It takes a lot of energy to live in exile, to live as refugees, and one reason for that is grief. Exile is a place of loss. Those in exile mourn a way of life that no longer exists except as a distant memory. They long to return to that place of familiarity, of home, but also know somehow that it will never be possible.

When God spoke through the prophet Jeremiah to a people in exile, God spoke to their loss and their grief, to their dislocation. And the surprising word of God to those exiles came as a set of radical commands: “Build houses and live in them; plant gardens and eat what they produce; marry and raise children; encourage your children to marry and raise children.” In other words: “Settle down and settle in, put down roots, be fully and completely where you are, live your life in this place.”

These commands must have come like a splash of ice-cold water thrown in the faces of broken-hearted people who were longing for a return to their home in Jerusalem. God said, in essence, stop looking back. This is the life you have; start living it.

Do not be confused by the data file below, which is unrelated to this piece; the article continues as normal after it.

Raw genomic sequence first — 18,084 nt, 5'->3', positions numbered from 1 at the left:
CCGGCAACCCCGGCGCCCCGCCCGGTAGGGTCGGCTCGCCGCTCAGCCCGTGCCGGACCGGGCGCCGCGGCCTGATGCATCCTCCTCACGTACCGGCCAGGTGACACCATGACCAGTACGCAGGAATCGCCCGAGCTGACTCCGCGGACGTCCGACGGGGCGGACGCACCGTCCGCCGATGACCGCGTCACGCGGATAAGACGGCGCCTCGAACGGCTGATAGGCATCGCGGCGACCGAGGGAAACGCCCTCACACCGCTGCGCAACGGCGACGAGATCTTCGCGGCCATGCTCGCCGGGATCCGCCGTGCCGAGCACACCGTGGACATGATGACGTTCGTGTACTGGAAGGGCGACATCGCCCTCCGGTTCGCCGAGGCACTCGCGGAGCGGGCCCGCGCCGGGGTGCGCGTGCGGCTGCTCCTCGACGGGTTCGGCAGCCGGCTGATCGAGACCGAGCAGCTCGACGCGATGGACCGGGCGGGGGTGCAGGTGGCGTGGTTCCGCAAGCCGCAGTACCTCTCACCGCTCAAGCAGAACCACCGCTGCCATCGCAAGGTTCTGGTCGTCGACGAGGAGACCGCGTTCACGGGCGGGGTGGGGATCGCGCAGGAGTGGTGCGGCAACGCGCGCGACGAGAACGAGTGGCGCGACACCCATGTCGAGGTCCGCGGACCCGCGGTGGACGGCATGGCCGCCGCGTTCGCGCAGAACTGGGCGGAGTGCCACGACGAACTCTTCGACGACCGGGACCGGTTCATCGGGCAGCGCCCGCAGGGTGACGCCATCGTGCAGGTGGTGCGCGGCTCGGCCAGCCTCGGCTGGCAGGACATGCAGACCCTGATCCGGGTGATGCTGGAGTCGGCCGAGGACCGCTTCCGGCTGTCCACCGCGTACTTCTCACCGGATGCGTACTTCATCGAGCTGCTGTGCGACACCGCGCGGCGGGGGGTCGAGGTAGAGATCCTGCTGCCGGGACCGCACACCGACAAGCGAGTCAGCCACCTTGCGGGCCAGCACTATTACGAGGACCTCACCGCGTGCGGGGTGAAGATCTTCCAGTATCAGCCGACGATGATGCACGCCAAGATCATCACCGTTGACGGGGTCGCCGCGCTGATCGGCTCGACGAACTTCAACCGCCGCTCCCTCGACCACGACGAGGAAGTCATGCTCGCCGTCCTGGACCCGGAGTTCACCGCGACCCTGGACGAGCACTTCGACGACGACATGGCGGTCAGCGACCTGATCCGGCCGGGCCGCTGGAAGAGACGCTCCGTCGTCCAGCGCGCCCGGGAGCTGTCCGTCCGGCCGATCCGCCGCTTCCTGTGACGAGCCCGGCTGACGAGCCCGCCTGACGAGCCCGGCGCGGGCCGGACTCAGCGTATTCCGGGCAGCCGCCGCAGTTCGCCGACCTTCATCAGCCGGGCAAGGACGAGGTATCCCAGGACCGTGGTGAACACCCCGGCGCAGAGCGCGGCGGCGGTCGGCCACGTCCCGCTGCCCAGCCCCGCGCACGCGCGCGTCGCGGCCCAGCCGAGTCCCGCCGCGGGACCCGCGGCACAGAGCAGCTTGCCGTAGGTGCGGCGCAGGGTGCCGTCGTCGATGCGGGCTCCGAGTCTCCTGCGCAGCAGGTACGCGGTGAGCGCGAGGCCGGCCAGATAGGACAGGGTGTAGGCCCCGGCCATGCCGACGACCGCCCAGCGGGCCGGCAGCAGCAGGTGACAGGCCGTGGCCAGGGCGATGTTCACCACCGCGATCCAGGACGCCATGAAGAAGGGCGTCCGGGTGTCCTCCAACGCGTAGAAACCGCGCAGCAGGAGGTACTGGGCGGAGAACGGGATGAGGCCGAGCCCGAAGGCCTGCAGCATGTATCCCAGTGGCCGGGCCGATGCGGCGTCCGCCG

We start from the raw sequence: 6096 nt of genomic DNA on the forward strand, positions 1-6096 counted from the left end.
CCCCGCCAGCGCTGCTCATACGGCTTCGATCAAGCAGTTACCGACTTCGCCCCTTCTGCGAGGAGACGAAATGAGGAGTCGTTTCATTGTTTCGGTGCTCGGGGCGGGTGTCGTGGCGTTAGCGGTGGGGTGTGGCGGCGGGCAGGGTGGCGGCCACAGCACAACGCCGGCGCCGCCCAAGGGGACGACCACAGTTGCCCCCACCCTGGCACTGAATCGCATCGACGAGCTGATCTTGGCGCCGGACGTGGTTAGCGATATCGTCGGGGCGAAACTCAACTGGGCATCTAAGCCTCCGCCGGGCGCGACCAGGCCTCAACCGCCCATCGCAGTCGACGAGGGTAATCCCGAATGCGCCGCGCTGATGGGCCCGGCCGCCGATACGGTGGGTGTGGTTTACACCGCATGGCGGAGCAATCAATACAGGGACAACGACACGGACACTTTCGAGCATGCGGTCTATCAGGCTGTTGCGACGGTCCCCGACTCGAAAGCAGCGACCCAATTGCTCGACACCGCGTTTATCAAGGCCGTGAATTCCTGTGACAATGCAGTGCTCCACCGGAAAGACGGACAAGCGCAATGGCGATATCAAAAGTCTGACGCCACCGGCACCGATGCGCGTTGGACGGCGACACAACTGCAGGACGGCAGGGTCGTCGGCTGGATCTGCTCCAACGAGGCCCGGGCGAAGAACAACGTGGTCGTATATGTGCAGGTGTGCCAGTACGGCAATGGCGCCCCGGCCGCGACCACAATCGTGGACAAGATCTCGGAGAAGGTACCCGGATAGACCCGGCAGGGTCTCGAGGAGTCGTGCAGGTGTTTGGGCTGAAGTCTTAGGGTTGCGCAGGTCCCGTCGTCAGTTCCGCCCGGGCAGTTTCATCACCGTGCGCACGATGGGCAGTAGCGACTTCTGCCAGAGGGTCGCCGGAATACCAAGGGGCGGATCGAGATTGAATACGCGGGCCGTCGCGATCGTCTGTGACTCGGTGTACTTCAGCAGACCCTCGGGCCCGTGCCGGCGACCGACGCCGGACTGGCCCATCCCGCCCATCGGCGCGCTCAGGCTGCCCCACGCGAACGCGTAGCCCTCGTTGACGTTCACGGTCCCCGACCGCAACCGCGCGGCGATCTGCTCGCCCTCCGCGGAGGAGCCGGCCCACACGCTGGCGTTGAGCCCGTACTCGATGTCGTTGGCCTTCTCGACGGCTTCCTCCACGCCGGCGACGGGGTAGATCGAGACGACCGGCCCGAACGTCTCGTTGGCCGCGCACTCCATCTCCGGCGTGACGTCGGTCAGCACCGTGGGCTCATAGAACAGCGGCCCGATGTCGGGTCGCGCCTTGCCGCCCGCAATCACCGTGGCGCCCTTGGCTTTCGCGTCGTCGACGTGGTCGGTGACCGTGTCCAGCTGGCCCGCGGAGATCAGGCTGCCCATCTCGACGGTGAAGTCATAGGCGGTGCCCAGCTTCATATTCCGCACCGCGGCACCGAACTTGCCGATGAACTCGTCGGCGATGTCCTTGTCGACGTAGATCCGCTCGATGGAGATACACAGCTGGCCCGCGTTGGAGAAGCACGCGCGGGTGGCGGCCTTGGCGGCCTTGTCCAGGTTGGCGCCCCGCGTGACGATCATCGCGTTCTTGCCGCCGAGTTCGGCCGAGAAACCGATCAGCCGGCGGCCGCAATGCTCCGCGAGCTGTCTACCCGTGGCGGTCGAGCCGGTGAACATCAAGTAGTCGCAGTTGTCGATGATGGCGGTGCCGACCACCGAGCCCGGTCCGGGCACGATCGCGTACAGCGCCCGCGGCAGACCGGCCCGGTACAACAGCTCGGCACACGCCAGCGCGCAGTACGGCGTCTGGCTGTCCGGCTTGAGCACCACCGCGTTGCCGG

The people must have known somehow that the life they longed to return to no longer existed, if in fact it ever had. In exile, you know, we tend to idealize the past. Things were so much better back in the old days. Well, the old days had their own share of problems. And to become consumed in the present by a longing for things to be the way they once were is to lose sight of the way things are in the here and now. The other temptation in exile is to hope only for the future, to put things on hold and wait for life to get better.

But God calls the exiles to what one holy person has described as the sacrament of the present moment. The sacrament of the present moment is an attitude of heart that sees everything as holy, everything as sacred, and sees all that is present as holy and sacred. To live in the past, longing for a way of life that no longer exists, is to miss the blessing of today. To reach forward to a future that does not yet exist, always hoping for a time when things will be better, is also to miss the blessing of today. In fact, traditional Judaism sees that as arrogance — like picking God's pocket, taking that which does not yet belong to us.